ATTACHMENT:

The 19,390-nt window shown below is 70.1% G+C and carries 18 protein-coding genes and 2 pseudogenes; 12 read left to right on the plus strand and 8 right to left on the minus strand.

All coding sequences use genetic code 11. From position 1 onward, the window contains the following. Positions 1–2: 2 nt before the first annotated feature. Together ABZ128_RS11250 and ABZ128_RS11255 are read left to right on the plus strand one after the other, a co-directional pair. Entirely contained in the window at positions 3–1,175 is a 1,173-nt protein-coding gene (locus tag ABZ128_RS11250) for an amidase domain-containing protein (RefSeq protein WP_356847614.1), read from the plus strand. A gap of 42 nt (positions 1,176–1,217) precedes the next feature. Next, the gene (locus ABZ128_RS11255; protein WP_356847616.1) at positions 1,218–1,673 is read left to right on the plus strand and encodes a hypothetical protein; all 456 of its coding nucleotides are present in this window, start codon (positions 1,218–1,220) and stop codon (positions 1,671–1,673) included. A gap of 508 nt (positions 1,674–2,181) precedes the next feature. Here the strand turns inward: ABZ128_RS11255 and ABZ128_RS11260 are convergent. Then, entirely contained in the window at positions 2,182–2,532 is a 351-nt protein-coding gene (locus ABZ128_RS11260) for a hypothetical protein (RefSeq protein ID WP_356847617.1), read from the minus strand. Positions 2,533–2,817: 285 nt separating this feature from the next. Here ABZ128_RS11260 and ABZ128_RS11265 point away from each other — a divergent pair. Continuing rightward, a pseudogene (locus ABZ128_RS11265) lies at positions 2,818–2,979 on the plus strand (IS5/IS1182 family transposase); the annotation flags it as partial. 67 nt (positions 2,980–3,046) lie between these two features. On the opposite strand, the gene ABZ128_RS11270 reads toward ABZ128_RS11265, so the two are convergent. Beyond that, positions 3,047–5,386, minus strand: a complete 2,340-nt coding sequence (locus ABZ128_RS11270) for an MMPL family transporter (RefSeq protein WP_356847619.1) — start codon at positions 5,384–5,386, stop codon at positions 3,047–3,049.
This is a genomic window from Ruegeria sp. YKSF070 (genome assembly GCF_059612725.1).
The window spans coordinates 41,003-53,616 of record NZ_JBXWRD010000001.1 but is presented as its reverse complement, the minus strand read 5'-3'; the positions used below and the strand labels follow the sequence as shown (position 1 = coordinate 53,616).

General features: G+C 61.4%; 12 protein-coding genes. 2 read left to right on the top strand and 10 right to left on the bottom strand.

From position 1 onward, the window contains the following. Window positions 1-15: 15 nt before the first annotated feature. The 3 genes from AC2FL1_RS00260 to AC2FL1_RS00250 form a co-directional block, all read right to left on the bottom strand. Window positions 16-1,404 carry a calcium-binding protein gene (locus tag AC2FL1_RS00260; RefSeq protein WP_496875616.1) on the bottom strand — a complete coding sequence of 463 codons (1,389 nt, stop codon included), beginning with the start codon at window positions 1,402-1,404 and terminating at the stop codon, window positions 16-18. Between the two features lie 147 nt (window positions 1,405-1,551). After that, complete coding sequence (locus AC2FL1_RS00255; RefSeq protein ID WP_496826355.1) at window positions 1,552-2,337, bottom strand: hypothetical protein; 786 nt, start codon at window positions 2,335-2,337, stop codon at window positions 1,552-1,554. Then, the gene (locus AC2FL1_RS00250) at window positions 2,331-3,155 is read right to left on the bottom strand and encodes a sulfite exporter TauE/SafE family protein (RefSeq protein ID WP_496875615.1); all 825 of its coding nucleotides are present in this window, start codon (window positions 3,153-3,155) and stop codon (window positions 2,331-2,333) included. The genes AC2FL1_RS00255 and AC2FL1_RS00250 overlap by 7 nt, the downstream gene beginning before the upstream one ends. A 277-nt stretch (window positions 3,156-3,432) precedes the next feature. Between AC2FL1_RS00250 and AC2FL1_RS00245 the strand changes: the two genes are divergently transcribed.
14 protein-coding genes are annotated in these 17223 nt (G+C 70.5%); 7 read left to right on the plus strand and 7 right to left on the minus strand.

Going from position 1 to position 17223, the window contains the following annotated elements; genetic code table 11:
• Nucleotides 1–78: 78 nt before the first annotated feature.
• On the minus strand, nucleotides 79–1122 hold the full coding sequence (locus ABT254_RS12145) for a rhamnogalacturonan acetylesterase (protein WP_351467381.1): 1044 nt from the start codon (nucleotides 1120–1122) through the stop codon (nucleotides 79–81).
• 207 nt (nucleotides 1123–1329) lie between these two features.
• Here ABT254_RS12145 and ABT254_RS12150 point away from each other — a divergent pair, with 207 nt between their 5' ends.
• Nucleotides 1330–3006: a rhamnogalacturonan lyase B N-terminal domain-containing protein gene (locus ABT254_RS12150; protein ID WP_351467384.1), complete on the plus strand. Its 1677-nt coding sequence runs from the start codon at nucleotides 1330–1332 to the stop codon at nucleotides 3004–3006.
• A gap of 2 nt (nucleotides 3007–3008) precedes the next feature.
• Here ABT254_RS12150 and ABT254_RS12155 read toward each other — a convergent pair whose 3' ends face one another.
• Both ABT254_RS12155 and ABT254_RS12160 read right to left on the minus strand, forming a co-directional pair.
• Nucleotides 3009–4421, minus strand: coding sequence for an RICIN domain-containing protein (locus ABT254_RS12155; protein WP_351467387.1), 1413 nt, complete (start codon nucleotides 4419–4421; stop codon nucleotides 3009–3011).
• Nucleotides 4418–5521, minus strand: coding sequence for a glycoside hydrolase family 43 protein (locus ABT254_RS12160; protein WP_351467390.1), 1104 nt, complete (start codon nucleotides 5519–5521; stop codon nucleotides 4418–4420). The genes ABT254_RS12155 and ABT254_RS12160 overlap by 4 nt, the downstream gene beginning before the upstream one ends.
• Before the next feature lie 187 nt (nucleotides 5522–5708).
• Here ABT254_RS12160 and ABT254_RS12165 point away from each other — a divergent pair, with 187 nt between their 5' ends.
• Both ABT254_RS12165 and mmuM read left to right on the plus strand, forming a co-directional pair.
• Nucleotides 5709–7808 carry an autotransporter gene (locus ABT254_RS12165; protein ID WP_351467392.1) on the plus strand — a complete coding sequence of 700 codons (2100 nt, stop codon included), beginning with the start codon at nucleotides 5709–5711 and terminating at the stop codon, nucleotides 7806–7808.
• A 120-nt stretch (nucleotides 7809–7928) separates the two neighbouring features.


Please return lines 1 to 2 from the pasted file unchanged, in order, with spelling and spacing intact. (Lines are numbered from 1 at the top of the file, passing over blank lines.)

The 19,390-nt window shown below is 70.1% G+C and carries 18 protein-coding genes and 2 pseudogenes; 12 read left to right on the plus strand and 8 right to left on the minus strand.

All coding sequences use genetic code 11. From position 1 onward, the window contains the following. Positions 1–2: 2 nt before the first annotated feature. Together ABZ128_RS11250 and ABZ128_RS11255 are read left to right on the plus strand one after the other, a co-directional pair. Entirely contained in the window at positions 3–1,175 is a 1,173-nt protein-coding gene (locus tag ABZ128_RS11250) for an amidase domain-containing protein (RefSeq protein WP_356847614.1), read from the plus strand. A gap of 42 nt (positions 1,176–1,217) precedes the next feature. Next, the gene (locus ABZ128_RS11255; protein WP_356847616.1) at positions 1,218–1,673 is read left to right on the plus strand and encodes a hypothetical protein; all 456 of its coding nucleotides are present in this window, start codon (positions 1,218–1,220) and stop codon (positions 1,671–1,673) included. A gap of 508 nt (positions 1,674–2,181) precedes the next feature. Here the strand turns inward: ABZ128_RS11255 and ABZ128_RS11260 are convergent. Then, entirely contained in the window at positions 2,182–2,532 is a 351-nt protein-coding gene (locus ABZ128_RS11260) for a hypothetical protein (RefSeq protein ID WP_356847617.1), read from the minus strand. Positions 2,533–2,817: 285 nt separating this feature from the next. Here ABZ128_RS11260 and ABZ128_RS11265 point away from each other — a divergent pair. Continuing rightward, a pseudogene (locus ABZ128_RS11265) lies at positions 2,818–2,979 on the plus strand (IS5/IS1182 family transposase); the annotation flags it as partial. 67 nt (positions 2,980–3,046) lie between these two features. On the opposite strand, the gene ABZ128_RS11270 reads toward ABZ128_RS11265, so the two are convergent. Beyond that, positions 3,047–5,386, minus strand: a complete 2,340-nt coding sequence (locus ABZ128_RS11270) for an MMPL family transporter (RefSeq protein WP_356847619.1) — start codon at positions 5,384–5,386, stop codon at positions 3,047–3,049.